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First Nations need legal, taxation authority before pot is legal, senators say

From CTV link to article by Mia Rabson, The Canadian Press, May 1, 2018

Marijuana legalization

OTTAWA — A Senate committee says Ottawa should put off legalizing marijuana for a year until Canada and First Nations can negotiate tax sharing, produce culturally appropriate education materials and ensure First Nations are able to regulate for themselves whether they want pot to be legal in their communities or not.

The Senate Aboriginal Peoples committee released a report Tuesday after studying the impact the government’s legalizing pot bill could have on Indigenous communities.

While Ottawa plans to make pot legal sometime this summer, the committee says Indigenous communities need more time.

It cited as its main concerns “an alarming lack of consultation” with Indigenous communities in developing the bill, evidence there are no culturally appropriate educational materials ready to ensure Indigenous peoples understand the new law, or appropriate addictions and mental health programming available.

The committee also said it didn’t agree with Justice Department officials who argued the Criminal Code, Controlled Drugs and Substances Act and the Cannabis Act will override any bylaws passed by individual first nations which would bar or otherwise restrict the use and sale of marijuana on reserves. First Nations have the right to enact bylaws and many already do regarding alcohol sales to the point some reserves bar the presence of alcohol entirely, but justice officials argued bylaws on pot wouldn’t stand up in court against federal legalization laws.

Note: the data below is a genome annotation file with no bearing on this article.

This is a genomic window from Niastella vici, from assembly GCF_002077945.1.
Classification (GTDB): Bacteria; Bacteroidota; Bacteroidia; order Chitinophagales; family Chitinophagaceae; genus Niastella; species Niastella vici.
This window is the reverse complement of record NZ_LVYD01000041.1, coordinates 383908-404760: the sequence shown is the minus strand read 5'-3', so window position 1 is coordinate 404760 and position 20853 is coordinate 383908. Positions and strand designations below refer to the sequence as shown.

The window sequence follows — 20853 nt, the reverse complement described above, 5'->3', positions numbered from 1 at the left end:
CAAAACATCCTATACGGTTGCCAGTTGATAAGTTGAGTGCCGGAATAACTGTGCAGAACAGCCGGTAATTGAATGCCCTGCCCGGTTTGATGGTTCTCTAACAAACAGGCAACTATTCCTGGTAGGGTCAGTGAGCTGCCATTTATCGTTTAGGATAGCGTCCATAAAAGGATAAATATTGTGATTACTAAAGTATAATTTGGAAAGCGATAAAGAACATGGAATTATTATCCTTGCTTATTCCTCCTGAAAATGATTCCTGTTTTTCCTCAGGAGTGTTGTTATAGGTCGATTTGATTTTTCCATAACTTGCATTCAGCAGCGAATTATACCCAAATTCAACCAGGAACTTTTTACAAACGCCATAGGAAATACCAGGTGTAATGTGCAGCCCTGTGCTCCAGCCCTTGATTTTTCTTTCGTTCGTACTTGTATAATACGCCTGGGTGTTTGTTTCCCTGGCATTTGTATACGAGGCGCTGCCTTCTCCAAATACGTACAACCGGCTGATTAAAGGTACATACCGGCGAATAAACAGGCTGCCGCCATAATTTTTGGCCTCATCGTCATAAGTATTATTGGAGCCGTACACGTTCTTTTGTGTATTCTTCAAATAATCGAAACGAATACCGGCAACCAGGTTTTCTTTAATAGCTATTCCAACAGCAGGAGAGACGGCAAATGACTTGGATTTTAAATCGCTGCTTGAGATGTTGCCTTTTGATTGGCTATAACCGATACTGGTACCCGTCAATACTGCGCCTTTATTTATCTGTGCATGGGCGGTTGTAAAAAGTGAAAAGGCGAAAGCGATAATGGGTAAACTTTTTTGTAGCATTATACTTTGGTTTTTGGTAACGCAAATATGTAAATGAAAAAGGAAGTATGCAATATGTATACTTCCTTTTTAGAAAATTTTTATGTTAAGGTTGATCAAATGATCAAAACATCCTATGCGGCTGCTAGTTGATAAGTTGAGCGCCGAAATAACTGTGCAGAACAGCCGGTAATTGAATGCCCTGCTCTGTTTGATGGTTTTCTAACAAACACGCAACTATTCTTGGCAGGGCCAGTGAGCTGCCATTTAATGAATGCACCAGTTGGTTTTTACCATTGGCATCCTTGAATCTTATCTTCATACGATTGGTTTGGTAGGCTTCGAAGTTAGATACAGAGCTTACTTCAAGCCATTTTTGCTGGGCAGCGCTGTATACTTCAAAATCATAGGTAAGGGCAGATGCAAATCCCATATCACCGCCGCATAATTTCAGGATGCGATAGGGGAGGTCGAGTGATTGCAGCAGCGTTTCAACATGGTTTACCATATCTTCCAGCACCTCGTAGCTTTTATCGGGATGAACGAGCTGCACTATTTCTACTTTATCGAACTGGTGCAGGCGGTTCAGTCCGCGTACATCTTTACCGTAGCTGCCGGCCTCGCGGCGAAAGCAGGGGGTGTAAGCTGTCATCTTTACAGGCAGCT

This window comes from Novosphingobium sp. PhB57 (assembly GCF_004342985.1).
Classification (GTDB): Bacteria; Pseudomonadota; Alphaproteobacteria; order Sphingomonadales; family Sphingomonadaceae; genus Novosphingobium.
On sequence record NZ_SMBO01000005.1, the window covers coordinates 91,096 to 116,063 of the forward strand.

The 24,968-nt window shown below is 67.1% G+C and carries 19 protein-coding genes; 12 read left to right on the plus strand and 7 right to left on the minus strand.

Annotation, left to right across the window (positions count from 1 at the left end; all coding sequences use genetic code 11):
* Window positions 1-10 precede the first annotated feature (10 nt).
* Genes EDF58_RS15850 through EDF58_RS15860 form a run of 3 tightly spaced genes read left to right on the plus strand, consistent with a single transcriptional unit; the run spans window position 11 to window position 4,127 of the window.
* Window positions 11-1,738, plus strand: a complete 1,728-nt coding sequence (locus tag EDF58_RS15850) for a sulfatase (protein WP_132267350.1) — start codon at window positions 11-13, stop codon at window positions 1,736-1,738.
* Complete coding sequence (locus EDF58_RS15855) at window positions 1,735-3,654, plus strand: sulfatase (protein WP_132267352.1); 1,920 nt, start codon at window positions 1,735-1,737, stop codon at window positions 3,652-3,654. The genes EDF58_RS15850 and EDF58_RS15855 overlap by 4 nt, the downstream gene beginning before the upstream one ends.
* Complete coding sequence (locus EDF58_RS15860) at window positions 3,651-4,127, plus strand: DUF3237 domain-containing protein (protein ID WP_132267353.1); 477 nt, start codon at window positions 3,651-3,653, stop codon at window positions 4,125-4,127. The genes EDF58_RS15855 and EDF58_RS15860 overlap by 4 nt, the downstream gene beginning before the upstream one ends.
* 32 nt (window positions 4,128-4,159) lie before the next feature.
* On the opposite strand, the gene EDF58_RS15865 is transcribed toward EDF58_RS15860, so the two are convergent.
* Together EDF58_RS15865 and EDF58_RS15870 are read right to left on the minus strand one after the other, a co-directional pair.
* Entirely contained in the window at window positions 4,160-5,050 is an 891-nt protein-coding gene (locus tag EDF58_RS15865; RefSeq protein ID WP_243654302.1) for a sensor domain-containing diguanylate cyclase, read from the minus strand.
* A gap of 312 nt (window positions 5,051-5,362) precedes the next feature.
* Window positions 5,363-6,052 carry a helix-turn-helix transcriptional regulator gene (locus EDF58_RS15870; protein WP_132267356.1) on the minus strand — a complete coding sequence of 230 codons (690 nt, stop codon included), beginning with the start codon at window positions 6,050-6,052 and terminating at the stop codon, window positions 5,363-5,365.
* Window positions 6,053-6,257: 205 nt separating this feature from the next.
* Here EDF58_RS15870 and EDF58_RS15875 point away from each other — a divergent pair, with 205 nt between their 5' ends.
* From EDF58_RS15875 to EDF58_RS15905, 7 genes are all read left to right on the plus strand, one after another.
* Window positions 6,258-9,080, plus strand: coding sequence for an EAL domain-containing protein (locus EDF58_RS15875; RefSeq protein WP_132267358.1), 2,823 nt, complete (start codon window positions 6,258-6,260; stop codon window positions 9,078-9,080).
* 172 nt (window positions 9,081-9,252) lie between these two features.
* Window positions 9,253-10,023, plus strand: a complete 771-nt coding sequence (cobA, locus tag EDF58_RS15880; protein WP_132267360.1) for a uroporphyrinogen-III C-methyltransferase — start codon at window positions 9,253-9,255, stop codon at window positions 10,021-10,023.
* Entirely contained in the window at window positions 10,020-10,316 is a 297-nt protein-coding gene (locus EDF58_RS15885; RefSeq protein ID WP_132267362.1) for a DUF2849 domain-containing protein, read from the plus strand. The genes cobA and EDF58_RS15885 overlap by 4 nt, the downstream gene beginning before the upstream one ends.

The committee was also concerned with a lack of clarity around taxation of cannabis on reserves. First Nations deserve an economic share of pot taxes said the committee and it is one of several things the committee says Ottawa has to put in place before pot becomes legal.

This committee is the latest voice calling for Ottawa to delay its marijuana legalization plan, with everyone from premiers to police asking for more time to prepare. Earlier this week the Canadian Real Estate Association told the Senate social affairs committee it wanted to put the brakes on allowing people to grow pot at home until the government can better regulate it to prevent property damage and higher risks of crime and fires.

The cannabis bill would allow individuals to grow up to four pot plants at home as long as they are below a certain height, but association CEO Michael Bourque says there are too many risks from home grow-ops that haven’t been addressed yet.

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